ABSTRACT: [Abridged] After many attempts over more than a decade, high-resolution spectroscopy has recently delivered its first detections of molecular absorption in exoplanet atmospheres, both in transmission and thermal emission spectra. Targeting the combined signal from individual lines in molecular bands, these measurements use variations in the planet radial velocity to disentangle the planet signal from telluric and stellar contaminants. In this paper we apply high resolution spectroscopy to probe molecular absorption in the day-side spectrum of the bright transiting hot Jupiter HD 189733b. We observed HD 189733b with the CRIRES high-resolution near-infrared spectograph on the Very Large Telescope during three nights. We detect a 5-sigma absorption signal from CO at a contrast level of ~4.5e-4 with respect to the stellar continuum, revealing the planet orbital radial velocity at 154+4/-3 km s-1. This allows us to solve for the planet and stellar mass in a similar way as for stellar eclipsing binaries, resulting in Ms= 0.846+0.068/-0.049 Msun and Mp= 1.162+0.058/-0.039 MJup. No significant absorption is detected from H2O, CO2 or CH4 and we determined upper limits on their line contrasts here. The detection of CO in the day-side spectrum of HD 189733b can be made consistent with the haze layer proposed to explain the optical to near-infrared transmission spectrum if the layer is optically thin at the normal incidence angles probed by our observations, or if the CO abundance is high enough for the CO absorption to originate from above the haze. Our non-detection of CO2 at 2.0 micron is not inconsistent with the deep CO2 absorption from low resolution NICMOS secondary eclipse data in the same wavelength range. If genuine, the absorption would be so strong that it blanks out any planet light completely in this wavelength range, leaving no high-resolution signal to be measured.
    Astronomy and Astrophysics 04/2013; · 5.08 Impact Factor
  • Source
    [Show abstract] [Hide abstract]
    ABSTRACT: The Multi-site All-Sky CAmeRA, MASCARA, is an instrument currently in the design phase, that is aimed to find the brightest transiting planet systems in the sky. It will consist of several stations across the globe, each monitoring the near-entire sky using a battery of CCD-detectors plus wide-field lenses, targeting stars in the V = 4 - 8 magnitude range. MASCARA will be able to detect individual transits from Jupiter-size planets over this whole magnitude range, while smaller planets will be found by co-adding transit events. We expect to discover up to a dozen bright transit systems in this way. These will be extremely valuable for atmospheric follow-up studies.
    04/2013;
  • Ernst J. W. de Mooij, Ray Jayawardhana
    04/2013;
  • Source
    [Show abstract] [Hide abstract]
    ABSTRACT: In this paper we present ground-based high-resolution spectroscopy of 51 Pegasi using CRIRES at the Very Large Telescope. The system was observed for 3x5 hours at 2.3 {\mu}m at a spectral resolution of R = 100,000, targeting potential signatures from carbon monoxide, water vapour and methane in the planet's dayside spectrum. In the first 2x5 hours of data, we find a combined signal from carbon monoxide and water in absorption at a formal 5.9{\sigma} confidence level, indicating a non-inverted atmosphere. We derive a planet mass of M_P = (0.46 +- 0.02) M_Jup and an orbital inclination i between 79.6 and 82.2 degrees, with the upper limit set by the non-detection of the planet transit in previous photometric monitoring. However, there is no trace of the signal in the final 5 hours of data. A statistical analysis indicates that the signal from the first two nights is robust, but we find no compelling explanation for its absence in the final night. The latter suffers from stronger noise residuals and greater instrumental instability than the first two nights, but these cannot fully account for the missing signal. It is possible that the integrated dayside emission from 51 Peg b is instead strongly affected by weather. However, more data are required before we can claim any time variability in the planet's atmosphere.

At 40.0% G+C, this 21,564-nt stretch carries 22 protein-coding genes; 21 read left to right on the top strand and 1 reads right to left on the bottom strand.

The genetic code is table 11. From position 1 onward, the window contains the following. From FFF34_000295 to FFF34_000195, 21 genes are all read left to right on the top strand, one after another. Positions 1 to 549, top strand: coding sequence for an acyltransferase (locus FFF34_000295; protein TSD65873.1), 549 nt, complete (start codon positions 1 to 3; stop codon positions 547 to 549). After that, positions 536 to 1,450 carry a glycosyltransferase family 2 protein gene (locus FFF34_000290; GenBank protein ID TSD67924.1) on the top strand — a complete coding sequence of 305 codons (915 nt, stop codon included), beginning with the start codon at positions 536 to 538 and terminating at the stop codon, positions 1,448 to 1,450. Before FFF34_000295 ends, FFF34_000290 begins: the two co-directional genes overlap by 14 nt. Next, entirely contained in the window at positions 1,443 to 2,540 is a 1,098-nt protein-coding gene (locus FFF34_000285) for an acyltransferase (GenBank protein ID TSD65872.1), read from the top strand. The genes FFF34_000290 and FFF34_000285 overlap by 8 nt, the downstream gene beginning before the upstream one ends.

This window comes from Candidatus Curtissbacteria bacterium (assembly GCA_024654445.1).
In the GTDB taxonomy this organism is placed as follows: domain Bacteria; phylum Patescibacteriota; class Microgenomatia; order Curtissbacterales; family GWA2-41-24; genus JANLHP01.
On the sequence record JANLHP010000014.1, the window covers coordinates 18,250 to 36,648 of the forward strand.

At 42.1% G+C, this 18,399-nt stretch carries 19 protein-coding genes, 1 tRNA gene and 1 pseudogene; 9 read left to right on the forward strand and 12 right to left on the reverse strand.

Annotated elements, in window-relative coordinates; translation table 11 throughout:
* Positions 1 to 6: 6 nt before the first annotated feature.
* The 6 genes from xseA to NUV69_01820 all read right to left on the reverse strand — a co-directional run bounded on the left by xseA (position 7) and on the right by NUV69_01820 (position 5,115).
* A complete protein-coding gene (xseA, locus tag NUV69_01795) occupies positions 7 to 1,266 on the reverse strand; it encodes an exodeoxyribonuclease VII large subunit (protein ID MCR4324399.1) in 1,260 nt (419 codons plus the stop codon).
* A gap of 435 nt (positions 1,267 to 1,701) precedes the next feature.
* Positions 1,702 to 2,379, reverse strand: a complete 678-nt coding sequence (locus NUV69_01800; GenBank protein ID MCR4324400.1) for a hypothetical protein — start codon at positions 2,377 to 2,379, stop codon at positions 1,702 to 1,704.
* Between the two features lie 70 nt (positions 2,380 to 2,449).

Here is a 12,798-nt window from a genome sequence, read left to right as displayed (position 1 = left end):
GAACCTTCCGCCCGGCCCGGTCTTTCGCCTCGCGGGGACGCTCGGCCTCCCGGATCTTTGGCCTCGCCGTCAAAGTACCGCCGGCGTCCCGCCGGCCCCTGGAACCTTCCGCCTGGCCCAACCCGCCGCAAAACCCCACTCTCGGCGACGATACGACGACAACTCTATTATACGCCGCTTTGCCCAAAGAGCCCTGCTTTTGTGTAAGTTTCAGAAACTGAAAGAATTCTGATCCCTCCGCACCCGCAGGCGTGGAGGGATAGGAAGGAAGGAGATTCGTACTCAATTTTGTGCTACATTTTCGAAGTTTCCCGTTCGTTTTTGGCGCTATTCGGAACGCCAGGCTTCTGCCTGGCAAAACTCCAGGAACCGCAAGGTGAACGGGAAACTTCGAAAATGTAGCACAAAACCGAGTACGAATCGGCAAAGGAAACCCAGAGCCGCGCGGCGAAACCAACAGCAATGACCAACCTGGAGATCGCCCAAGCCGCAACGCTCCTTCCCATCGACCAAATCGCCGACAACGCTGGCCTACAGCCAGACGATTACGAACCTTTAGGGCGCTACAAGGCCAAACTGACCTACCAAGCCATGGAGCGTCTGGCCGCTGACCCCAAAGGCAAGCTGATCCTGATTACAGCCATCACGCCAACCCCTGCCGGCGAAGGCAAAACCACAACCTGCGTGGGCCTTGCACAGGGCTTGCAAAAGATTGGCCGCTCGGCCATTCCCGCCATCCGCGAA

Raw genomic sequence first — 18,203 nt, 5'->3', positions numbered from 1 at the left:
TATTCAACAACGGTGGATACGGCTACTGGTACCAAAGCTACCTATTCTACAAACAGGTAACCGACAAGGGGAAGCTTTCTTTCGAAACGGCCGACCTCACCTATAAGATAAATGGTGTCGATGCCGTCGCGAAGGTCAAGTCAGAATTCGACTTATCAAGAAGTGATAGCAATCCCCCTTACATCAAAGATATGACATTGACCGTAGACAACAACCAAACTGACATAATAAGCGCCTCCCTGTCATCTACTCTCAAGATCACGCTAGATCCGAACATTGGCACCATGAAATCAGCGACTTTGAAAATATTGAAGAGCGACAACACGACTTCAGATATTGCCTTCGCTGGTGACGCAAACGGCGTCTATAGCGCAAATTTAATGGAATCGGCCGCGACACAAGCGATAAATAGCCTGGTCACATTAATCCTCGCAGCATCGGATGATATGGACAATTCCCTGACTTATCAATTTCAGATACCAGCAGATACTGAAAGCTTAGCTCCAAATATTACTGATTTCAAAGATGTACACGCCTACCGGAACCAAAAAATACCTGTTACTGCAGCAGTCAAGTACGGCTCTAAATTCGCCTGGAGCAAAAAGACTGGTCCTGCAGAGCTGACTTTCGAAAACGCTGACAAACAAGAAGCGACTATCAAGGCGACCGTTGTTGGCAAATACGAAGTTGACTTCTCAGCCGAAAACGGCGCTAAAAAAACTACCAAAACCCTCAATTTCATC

The Astrophysical Journal 02/2013; 767(1). · 6.73 Impact Factor
  • Source
    [Show abstract] [Hide abstract]
    ABSTRACT: In recent years, day-side emission from about a dozen hot Jupiters has been detected through ground-based secondary eclipse observations in the near-infrared. These near-infrared observations are vital for determining the energy budgets of hot Jupiters, since they probe the planet's spectral energy distribution near its peak. The aim of this work is to measure the Ks-band secondary eclipse depth of WASP-33b, the first planet discovered to transit an A-type star. This planet receives the highest level of irradiation of all transiting planets discovered to date. Furthermore, its host-star shows pulsations and is classified as a low-amplitude delta-Scuti. As part of our GROUnd-based Secondary Eclipse (GROUSE) project we have obtained observations of two separate secondary eclipses of WASP-33b in the Ks-band using the LIRIS instrument on the William Herschel Telescope (WHT). The telescope was significantly defocused to avoid saturation of the detector for this bright star (K~7.5). To increase the stability and the cadence of the observations, they were performed in staring mode. We collected a total of 5100 and 6900 frames for the first and the second night respectively, both with an average cadence of 3.3 seconds. On the second night the eclipse is detected at the 12-sigma level, with a measured eclipse depth of 0.244+0.027-0.020 %. This eclipse depth corresponds to a brightness temperature of 3270+115-160 K. The measured brightness temperature on the second night is consistent with the expected equilibrium temperature for a planet with a very low albedo and a rapid re-radiation of the absorbed stellar light. For the other night the short out-of-eclipse baseline prevents good corrections for the stellar pulsations and systematic effects, which makes this dataset unreliable for eclipse depth measurements. This demonstrates the need of getting a sufficient out-of-eclipse baseline.